Bastian’s comments offered a first indication of how airlines view the year ahead after a fourth quarter marked by the emergence of omicron and numerous flight cancellations around the busy Christmas travel period. Delta was the first carrier to report its earnings. American Airlines, United Airlines, Southwest Airlines, JetBlue Airways and others will follow over the next two weeks.
Delta reported a net loss of $408 million in the last quarter of 2021, but ended the year profitably thanks, in part, to billions of dollars in federal pandemic assistance. The carrier said it expects to lose cash in the first quarter of this year, but also expects “healthy earnings” for the rest of 2022.
During the earnings call on Thursday, Bastian said 2021 was “a year like no other” for the Atlanta-based carrier. He said the rapid rise in omicron-fueled coronavirus infections combined with “extreme weather” during the peak of the holiday travel period, “has created some of the toughest travel conditions we have had. never known”.
Flight disruptions that began Dec. 24 and lasted into the new year forced the airline to cancel more than 2,400 flights, representing a loss of around $80 million for the carrier. However, Bastian said on Thursday that operations have stabilized in recent days with only one omicron-related cancellation on Wednesday. The number of positive virus cases among Delta employees has also slowed after about 8,000 employees tested positive in the past four weeks, the carrier said.
“The new variant is not finished, but the worst may be behind us,” Bastian said.
Bastian said he expected omicron to delay Delta’s recovery, slowing demand in January and February. But with the number of cases set to peak soon, he said he was confident air travel demand would return in March and continue to grow for the rest of the year.
Analysts agreed, saying pent-up travel demand will help fuel the industry after omicron’s effects wane.
“Cost headwinds are likely to persist for airlines, but the desire to travel is strong,” said Peter McNally, global sector head at Third Bridge, an investment research firm. “Delta is betting that omicron will delay recovery for two months. Beyond that, the challenge will be to meet demand and manage the global operation until a full recovery is achieved.
Bastian said Delta employees will also benefit from the carrier’s improved financial outlook, adding that employees will receive a one-time bonus of $1,250 next month.
Airlines were optimistic entering the final quarter of 2021, having weathered the delta variant of the coronavirus, which slowed passenger demand in late summer and early fall. At least five U.S. carriers were profitable in the third quarter and, of those, at least two, Delta and Alaska Airlines, reached that mark without the benefit of billions of dollars in federal pandemic aid that expired in late September. .
Hopes of an industry recovery and the return of lucrative international and business travel have been further bolstered by the Biden administration’s decision to end the November ban on foreign travelers, replacing it with a system which would be based on vaccination, testing and contact tracing. The move opened the United States to visitors from 33 countries for the first time since restrictions were put in place in March 2020.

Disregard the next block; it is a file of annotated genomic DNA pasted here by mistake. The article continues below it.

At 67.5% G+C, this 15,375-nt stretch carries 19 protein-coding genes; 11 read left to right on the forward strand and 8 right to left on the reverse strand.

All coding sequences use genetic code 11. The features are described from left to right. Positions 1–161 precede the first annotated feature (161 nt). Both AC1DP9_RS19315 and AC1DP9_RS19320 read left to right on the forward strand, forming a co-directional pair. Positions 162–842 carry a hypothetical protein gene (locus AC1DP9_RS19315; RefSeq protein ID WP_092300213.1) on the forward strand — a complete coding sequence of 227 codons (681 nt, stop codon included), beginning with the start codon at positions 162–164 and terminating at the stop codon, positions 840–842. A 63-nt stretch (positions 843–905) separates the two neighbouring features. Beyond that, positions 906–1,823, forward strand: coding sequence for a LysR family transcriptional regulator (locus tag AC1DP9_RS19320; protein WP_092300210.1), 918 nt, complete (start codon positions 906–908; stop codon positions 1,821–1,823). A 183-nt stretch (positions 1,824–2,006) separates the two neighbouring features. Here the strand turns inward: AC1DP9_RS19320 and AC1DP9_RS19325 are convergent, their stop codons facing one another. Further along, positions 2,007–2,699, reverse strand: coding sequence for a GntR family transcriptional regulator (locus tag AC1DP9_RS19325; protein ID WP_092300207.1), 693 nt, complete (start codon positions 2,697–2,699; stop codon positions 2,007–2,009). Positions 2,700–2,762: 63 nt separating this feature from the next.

But even as more people started flying, there were signs that airlines weren’t fully prepared. An estimated 50,000 airline workers have left the industry during the pandemic, leaving carriers scrambling to hire replacements in a tight labor market.
Bastian said Thursday that Delta hired 9,000 workers in 2021 and plans to hire 3,000 to 5,000 this year. He said pilots remain a priority, adding that Delta is hiring 100 to 200 pilots each month, a pace that could continue through 2023.
The hiring spree at Delta and other airlines comes after several carriers, including Spirit Airlines, American and Southwest, suffered high-profile collapses last year as bad weather exacerbated staff shortages, leaving stranded passengers and thousands of canceled flights.
Hoping to avoid a repeat, American and Southwest cut flight schedules and offered employee bonuses during the weeks around the holidays to ensure they had enough workers.
The arrival of the omicron variant has muddied those efforts, with signs of trouble appearing just before Christmas and extending into the new year as weather hampered carriers’ efforts to regain a foothold.
Cancellations and rising labor costs are expected to dampen fourth-quarter results for some carriers, but analysts say the effects will likely be short-term.
Henry Harteveldt, aviation analyst and president of the Atmosphere Research Group, said January is a traditionally slower month for leisure travel, which will give airlines a chance to regroup. He said he expects travel demand to rebound when the number of coronavirus cases declines as travelers plan for spring break and summer.
“Airlines are hoping we’ll be over the worst by mid-February when we get closer to Presidents Day weekend,” he said. “March kicks off the spring break period, and airlines want to be ready for what I suspect will be a very busy spring and summer travel season.”
“Our global outlook for passenger airlines remains positive as we continue to expect pent-up demand for air travel to remain strong through 2022 and beyond,” wrote Jonathan Root, senior vice president of Moody’s. Investors Service, in a report last week.